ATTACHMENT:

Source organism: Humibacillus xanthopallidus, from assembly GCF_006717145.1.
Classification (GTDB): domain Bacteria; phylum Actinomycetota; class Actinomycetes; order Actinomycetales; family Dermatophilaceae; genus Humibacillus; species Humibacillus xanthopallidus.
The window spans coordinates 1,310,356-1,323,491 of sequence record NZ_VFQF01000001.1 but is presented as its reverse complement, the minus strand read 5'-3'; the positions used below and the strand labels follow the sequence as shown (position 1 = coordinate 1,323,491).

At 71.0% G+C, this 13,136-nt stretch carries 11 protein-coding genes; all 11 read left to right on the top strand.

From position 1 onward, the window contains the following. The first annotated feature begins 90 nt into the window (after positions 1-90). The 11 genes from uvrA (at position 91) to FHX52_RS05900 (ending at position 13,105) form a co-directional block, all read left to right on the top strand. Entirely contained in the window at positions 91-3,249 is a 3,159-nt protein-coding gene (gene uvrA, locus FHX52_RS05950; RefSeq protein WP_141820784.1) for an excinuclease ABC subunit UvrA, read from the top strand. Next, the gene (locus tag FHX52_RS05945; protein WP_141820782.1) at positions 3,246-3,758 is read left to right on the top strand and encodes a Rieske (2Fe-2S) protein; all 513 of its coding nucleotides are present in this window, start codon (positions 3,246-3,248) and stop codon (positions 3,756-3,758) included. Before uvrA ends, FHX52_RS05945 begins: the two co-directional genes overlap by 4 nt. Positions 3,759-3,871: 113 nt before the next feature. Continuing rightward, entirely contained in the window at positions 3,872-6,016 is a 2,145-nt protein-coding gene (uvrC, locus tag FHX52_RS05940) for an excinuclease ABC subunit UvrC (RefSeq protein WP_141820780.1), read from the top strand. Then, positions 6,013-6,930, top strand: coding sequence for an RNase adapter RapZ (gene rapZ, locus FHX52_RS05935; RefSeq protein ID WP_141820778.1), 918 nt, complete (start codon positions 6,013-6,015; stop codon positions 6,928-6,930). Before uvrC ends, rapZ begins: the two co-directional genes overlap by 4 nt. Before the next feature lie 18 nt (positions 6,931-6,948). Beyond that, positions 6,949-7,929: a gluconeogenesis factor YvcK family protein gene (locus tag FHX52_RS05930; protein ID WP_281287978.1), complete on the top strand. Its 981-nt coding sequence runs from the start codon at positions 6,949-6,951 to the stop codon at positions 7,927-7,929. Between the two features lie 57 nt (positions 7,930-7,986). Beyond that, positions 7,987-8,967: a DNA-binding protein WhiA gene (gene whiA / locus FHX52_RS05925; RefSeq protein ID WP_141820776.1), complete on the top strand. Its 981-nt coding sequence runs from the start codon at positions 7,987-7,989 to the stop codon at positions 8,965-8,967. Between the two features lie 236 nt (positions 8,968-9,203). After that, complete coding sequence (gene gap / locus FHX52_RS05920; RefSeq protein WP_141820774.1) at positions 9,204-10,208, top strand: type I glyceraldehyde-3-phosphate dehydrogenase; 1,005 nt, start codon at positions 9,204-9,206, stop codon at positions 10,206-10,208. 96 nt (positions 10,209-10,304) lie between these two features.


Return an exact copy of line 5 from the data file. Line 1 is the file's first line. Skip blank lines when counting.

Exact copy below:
From position 1 onward, the window contains the following. The first annotated feature begins 90 nt into the window (after positions 1-90). The 11 genes from uvrA (at position 91) to FHX52_RS05900 (ending at position 13,105) form a co-directional block, all read left to right on the top strand. Entirely contained in the window at positions 91-3,249 is a 3,159-nt protein-coding gene (gene uvrA, locus FHX52_RS05950; RefSeq protein WP_141820784.1) for an excinuclease ABC subunit UvrA, read from the top strand. Next, the gene (locus tag FHX52_RS05945; protein WP_141820782.1) at positions 3,246-3,758 is read left to right on the top strand and encodes a Rieske (2Fe-2S) protein; all 513 of its coding nucleotides are present in this window, start codon (positions 3,246-3,248) and stop codon (positions 3,756-3,758) included. Before uvrA ends, FHX52_RS05945 begins: the two co-directional genes overlap by 4 nt. Positions 3,759-3,871: 113 nt before the next feature. Continuing rightward, entirely contained in the window at positions 3,872-6,016 is a 2,145-nt protein-coding gene (uvrC, locus tag FHX52_RS05940) for an excinuclease ABC subunit UvrC (RefSeq protein WP_141820780.1), read from the top strand. Then, positions 6,013-6,930, top strand: coding sequence for an RNase adapter RapZ (gene rapZ, locus FHX52_RS05935; RefSeq protein ID WP_141820778.1), 918 nt, complete (start codon positions 6,013-6,015; stop codon positions 6,928-6,930). Before uvrC ends, rapZ begins: the two co-directional genes overlap by 4 nt. Before the next feature lie 18 nt (positions 6,931-6,948). Beyond that, positions 6,949-7,929: a gluconeogenesis factor YvcK family protein gene (locus tag FHX52_RS05930; protein ID WP_281287978.1), complete on the top strand. Its 981-nt coding sequence runs from the start codon at positions 6,949-6,951 to the stop codon at positions 7,927-7,929. Between the two features lie 57 nt (positions 7,930-7,986). Beyond that, positions 7,987-8,967: a DNA-binding protein WhiA gene (gene whiA / locus FHX52_RS05925; RefSeq protein ID WP_141820776.1), complete on the top strand. Its 981-nt coding sequence runs from the start codon at positions 7,987-7,989 to the stop codon at positions 8,965-8,967. Between the two features lie 236 nt (positions 8,968-9,203). After that, complete coding sequence (gene gap / locus FHX52_RS05920; RefSeq protein WP_141820774.1) at positions 9,204-10,208, top strand: type I glyceraldehyde-3-phosphate dehydrogenase; 1,005 nt, start codon at positions 9,204-9,206, stop codon at positions 10,206-10,208. 96 nt (positions 10,209-10,304) lie between these two features.